Welsh Bardic Verse Lesson 6

Lesson 6

Half Rhyme and Englynion Proest


In order to understand the final three englynion forms, we must address half rhyming.  In this practice the final consonant in the last syllable of a line is repeated at the end of subsequent lines, but the vowels are not.  “Cap, cup, cape, coop” may serve as examples.  It is not necessary to aliterate with the first sound, though many bards do.  It is fine to half rhyme “book, cake, deck, and flick”.


In the strictest environments, only long vowels can match with long vowels.  Only short vowels can match with short vowels.  Following this rule “spade” matches “speed” but not “spud”.  Likewise, “nut” matches “knot” never “night”.  In more relaxed forms (i.e. folksongs and hymns) just the sound of the final consonants need match, nothing else.  This gives rise to half rhymes between “trim, lamb, dream,” and more.


Let’s practice proest, or strict half rhyme by using the same technique we tried with cynghanedd. Play our word game with place names.  Just as when you were practicing cynghanedd, don’t be afraid to write nonsense.  These are not poems.  You are practicing an exercise in sound patterns.  Let it be mouth music!   Here are some single syllable city names: Rome, Seoul, Fez, Bonn, Nice.  I’ll take Fez… “Drink fizz, not fuzz in Fez”.  It may generate nonsense, but I find these mental exercises endlessly entertaining.  Spend more than a day doing multiple examples in your head.  You will soon master the technique.


Informally you may hear this type of half-rhyme referred to as “Irish rhyme.”  Some find the tern derogatory.  Others feel as if it honors a Celtic kinship.  Much has been said on both sides of the issue, so be warned, it may be a name of contention.  “Half rhyme” is safer.  Better yet, keep it Welsh with “proest”.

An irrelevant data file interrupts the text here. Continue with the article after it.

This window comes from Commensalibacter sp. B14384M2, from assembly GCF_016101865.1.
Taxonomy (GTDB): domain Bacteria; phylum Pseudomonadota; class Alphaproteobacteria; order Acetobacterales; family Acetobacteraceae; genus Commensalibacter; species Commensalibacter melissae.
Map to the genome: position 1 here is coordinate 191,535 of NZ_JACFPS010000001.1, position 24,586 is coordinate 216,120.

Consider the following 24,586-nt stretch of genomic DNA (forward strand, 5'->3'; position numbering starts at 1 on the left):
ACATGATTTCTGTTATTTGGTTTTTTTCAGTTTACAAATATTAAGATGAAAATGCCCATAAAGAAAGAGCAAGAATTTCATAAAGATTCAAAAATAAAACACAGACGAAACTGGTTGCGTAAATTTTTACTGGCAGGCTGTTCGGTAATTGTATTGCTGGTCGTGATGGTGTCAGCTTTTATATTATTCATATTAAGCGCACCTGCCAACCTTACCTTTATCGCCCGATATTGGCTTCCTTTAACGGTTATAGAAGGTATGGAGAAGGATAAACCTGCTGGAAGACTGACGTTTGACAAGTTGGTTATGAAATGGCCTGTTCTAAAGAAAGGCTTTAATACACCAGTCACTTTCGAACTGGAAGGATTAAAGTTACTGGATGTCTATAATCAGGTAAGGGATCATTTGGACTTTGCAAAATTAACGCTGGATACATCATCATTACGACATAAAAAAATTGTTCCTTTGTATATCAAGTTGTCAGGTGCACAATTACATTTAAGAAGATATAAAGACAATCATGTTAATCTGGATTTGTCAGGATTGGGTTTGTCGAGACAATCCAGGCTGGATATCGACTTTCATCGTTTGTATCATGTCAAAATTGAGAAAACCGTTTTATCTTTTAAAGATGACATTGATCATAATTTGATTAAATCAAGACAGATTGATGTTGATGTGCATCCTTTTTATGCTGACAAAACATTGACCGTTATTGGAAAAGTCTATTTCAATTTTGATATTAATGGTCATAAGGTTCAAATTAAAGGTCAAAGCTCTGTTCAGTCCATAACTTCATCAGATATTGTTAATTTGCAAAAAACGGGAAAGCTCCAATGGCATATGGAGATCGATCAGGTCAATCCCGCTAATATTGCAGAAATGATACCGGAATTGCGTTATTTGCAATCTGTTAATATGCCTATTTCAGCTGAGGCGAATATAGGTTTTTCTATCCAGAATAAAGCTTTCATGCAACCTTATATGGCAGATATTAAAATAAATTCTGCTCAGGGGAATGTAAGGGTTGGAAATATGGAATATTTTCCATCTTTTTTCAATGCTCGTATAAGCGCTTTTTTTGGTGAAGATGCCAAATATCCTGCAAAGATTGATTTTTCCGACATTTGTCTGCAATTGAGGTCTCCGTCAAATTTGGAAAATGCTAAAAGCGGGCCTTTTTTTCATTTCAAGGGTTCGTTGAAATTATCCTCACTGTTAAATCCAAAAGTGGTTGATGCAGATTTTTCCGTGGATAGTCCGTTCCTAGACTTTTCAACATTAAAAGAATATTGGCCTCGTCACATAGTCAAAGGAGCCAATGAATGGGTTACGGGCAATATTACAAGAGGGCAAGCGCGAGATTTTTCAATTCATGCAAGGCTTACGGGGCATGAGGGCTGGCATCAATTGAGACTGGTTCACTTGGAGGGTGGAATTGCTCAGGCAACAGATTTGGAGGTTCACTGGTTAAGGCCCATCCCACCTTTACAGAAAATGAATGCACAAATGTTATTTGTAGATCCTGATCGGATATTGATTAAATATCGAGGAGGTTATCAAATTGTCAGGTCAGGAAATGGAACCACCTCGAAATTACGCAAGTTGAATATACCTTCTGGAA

(VI) Englyn Proest Dalgron, translates as “Round half-rhyme” englyn.  This is nothing more than four lines in a row using half rhyme.  Seven syllable long lines are needed.  All must end with strict half rhyme. Build your verse using pure long vowels for an englyn proest dalgron.


Here is how I start:  Build a list of word candidates.  Let’s pick “say, see, sigh, so,” and “sue”.  End four seven syllable long lines with them:


Some of the things that I see,

And some of the things I say

Would make a sweet angel sigh,

Or maybe a demon sue.


 (VII) Englyn Lleddfbroeat, or “minor key half rhyming” englyn” is the next form to look at.  It is just like the verse above, four seven syllable lines, but here, the half rhymes must use diphthongs.  Being as English has fewer true diphthongs than Welsh, this verse is rarely used in English.  Nonetheless, it must be mastered to complete the curriculum.


English diphthongs include oi, as in “soil”; ea, as in “teal”; ow as in “owl”; oo (or ou), as in “cool”; ai, as in “pail”.  I’ll build my verse with “soil, teal, cool, owl”.


Floating above the black soil

As dawn colors the sky teal

Is a sight completely cool:

A silent and searching owl.


(VIII) Englyn Proest Gadwynog is called the englyn “with a chain of half rhymes”.    This final englynion form is still based on four lines, each seven syllables long.  The pattern is simple, but there is an added twist or complexity which gives a distinctive “Celtic snap”.  Line one half rhymes with line two, full rhymes with line three and then half rhymes with line four.  Here is an example:


The joy of Celtic half rhyme,

Preserved in an ancient tome,

Requires some practice time

Before you take the skill home.